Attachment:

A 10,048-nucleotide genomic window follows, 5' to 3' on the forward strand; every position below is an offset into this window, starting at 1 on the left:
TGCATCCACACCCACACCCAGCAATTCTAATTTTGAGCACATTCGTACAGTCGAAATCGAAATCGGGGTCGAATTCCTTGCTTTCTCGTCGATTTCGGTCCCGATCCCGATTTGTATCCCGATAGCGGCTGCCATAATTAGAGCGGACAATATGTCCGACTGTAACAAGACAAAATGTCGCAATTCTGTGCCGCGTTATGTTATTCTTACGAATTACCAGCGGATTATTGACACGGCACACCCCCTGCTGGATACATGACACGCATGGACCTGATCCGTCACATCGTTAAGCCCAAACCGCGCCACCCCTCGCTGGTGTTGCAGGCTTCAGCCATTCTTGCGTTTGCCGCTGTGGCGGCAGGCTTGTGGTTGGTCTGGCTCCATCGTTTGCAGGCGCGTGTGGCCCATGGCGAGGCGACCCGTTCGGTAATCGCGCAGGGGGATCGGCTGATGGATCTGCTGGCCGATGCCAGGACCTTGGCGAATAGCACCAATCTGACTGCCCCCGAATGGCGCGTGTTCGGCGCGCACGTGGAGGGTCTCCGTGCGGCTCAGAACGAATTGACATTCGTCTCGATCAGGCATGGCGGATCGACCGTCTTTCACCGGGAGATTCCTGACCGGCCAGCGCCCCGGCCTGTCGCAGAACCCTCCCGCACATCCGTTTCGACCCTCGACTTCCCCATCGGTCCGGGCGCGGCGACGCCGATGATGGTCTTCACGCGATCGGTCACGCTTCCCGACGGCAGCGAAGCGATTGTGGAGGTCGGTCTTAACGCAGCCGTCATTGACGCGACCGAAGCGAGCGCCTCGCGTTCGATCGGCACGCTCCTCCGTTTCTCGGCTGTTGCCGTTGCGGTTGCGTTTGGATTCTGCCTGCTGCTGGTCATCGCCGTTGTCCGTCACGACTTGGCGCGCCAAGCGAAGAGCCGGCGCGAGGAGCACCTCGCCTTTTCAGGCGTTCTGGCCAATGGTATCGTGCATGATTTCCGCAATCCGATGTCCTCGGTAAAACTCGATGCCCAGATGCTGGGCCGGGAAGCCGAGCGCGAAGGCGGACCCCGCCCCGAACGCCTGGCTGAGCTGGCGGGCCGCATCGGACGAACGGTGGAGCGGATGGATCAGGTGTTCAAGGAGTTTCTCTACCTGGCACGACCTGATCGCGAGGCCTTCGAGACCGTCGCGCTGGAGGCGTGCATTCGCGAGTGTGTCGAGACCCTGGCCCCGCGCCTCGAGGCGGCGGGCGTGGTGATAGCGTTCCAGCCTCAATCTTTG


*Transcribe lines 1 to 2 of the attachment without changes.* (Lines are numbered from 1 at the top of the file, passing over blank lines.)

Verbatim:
A 10,048-nucleotide genomic window follows, 5' to 3' on the forward strand; every position below is an offset into this window, starting at 1 on the left:
TGCATCCACACCCACACCCAGCAATTCTAATTTTGAGCACATTCGTACAGTCGAAATCGAAATCGGGGTCGAATTCCTTGCTTTCTCGTCGATTTCGGTCCCGATCCCGATTTGTATCCCGATAGCGGCTGCCATAATTAGAGCGGACAATATGTCCGACTGTAACAAGACAAAATGTCGCAATTCTGTGCCGCGTTATGTTATTCTTACGAATTACCAGCGGATTATTGACACGGCACACCCCCTGCTGGATACATGACACGCATGGACCTGATCCGTCACATCGTTAAGCCCAAACCGCGCCACCCCTCGCTGGTGTTGCAGGCTTCAGCCATTCTTGCGTTTGCCGCTGTGGCGGCAGGCTTGTGGTTGGTCTGGCTCCATCGTTTGCAGGCGCGTGTGGCCCATGGCGAGGCGACCCGTTCGGTAATCGCGCAGGGGGATCGGCTGATGGATCTGCTGGCCGATGCCAGGACCTTGGCGAATAGCACCAATCTGACTGCCCCCGAATGGCGCGTGTTCGGCGCGCACGTGGAGGGTCTCCGTGCGGCTCAGAACGAATTGACATTCGTCTCGATCAGGCATGGCGGATCGACCGTCTTTCACCGGGAGATTCCTGACCGGCCAGCGCCCCGGCCTGTCGCAGAACCCTCCCGCACATCCGTTTCGACCCTCGACTTCCCCATCGGTCCGGGCGCGGCGACGCCGATGATGGTCTTCACGCGATCGGTCACGCTTCCCGACGGCAGCGAAGCGATTGTGGAGGTCGGTCTTAACGCAGCCGTCATTGACGCGACCGAAGCGAGCGCCTCGCGTTCGATCGGCACGCTCCTCCGTTTCTCGGCTGTTGCCGTTGCGGTTGCGTTTGGATTCTGCCTGCTGCTGGTCATCGCCGTTGTCCGTCACGACTTGGCGCGCCAAGCGAAGAGCCGGCGCGAGGAGCACCTCGCCTTTTCAGGCGTTCTGGCCAATGGTATCGTGCATGATTTCCGCAATCCGATGTCCTCGGTAAAACTCGATGCCCAGATGCTGGGCCGGGAAGCCGAGCGCGAAGGCGGACCCCGCCCCGAACGCCTGGCTGAGCTGGCGGGCCGCATCGGACGAACGGTGGAGCGGATGGATCAGGTGTTCAAGGAGTTTCTCTACCTGGCACGACCTGATCGCGAGGCCTTCGAGACCGTCGCGCTGGAGGCGTGCATTCGCGAGTGTGTCGAGACCCTGGCCCCGCGCCTCGAGGCGGCGGGCGTGGTGATAGCGTTCCAGCCTCAATCTTTG